Your missing the point. Maybe I'm not putting this correctly. I do use these tools. I use these tools on my other network thats NOT connected to the TekSavvy Network. The point is this:

If I ping (on the external wan from another ISP to the external WAN of the IP's designated to TekSavvy for me, the .80 IP responds when the PPPoE auth is connected. If I ping the .80 IP when the PPPoE has been disconnected, it doesn't respond. This is correct. Network up, I allow ICMP responds. Network down, IP isn't available, no reply, 100% Packet loss.

If I ping the .145 network when the PPPoE auth is connected, it responds. When I ping the .145 network when the PPPoE has been disconnected it still responds. This is incorrect, yet this is the situation. Try it yourself. DNS lookups and tracroutes are not the point here, but here is the traceroute from my Rogers network to the .145:

traceroute to 69.165.216.145 (69.165.216.145), 64 hops max, 52 byte packets
1 control.digidns.ca (172.16.10.1) 0.650 ms 0.530 ms 0.465 ms
2 7.65.108.1 (7.65.108.1) 8.566 ms 8.117 ms 9.898 ms
3 24.156.135.101 (24.156.135.101) 14.028 ms 12.416 ms 11.951 ms
4 69.63.249.117 (69.63.249.117) 15.960 ms 18.407 ms 12.029 ms
5 69.63.250.93 (69.63.250.93) 9.957 ms 10.350 ms 10.103 ms
6 paix.tor.packetflow.ca (198.32.181.37) 11.965 ms 13.409 ms 11.999 ms
7 69-165-216-145.dsl.teksavvy.com (69.165.216.145) 11.895 ms 10.169 ms 10.022 ms

The Public .145 always responds whether the modem is connected to the teksavvy network or not. So even if the modem is turned off, disconnected from the network, and locked in a closet, which by the way is the most secure way to manage a computer, it still responds to an ICMP request. It is also the only IP address that responds to a PING request out of the entire /29 network I've been assigned.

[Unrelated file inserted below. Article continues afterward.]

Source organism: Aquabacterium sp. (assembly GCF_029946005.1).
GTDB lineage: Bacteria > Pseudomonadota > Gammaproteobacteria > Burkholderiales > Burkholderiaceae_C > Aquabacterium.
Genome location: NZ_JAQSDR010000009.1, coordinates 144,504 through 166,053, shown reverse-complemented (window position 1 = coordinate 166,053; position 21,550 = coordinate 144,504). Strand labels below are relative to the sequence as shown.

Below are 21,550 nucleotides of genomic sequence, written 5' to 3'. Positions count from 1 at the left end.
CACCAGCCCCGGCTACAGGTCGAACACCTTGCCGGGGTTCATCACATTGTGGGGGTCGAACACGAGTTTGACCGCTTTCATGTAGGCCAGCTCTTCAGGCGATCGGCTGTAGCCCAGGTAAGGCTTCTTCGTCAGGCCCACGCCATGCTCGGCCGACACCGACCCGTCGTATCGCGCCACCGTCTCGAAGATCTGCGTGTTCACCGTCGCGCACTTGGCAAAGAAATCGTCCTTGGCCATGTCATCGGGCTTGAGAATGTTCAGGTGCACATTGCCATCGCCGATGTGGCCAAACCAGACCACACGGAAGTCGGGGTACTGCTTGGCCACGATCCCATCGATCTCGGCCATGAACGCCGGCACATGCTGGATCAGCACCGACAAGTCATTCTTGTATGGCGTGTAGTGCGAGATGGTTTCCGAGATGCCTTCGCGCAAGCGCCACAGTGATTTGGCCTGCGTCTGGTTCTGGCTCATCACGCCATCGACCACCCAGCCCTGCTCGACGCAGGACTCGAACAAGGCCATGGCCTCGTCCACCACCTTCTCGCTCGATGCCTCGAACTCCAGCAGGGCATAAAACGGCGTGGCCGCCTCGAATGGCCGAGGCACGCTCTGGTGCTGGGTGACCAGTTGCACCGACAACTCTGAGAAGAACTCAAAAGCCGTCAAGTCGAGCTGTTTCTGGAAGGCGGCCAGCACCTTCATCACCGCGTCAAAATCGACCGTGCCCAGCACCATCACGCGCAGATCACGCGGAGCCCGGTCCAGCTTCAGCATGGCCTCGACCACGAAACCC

This to me makes no sense. Hopefully I am explaining that clear enough to you to understand it.

The Nating isn't an issue, I've got all the nats setup for the WAN IPs and they should work without issue as I've set these up the same way when I was with Telnet Communications who have the same basic setup, except that they didn't hand out a single static IP and then an additional /29 subnet. It was just a /29 subnet with the first IP being the first usable in the /29. Its also the same with the Rogers 5 static IP's that I have from them and it works. Perfectly. Same firewall.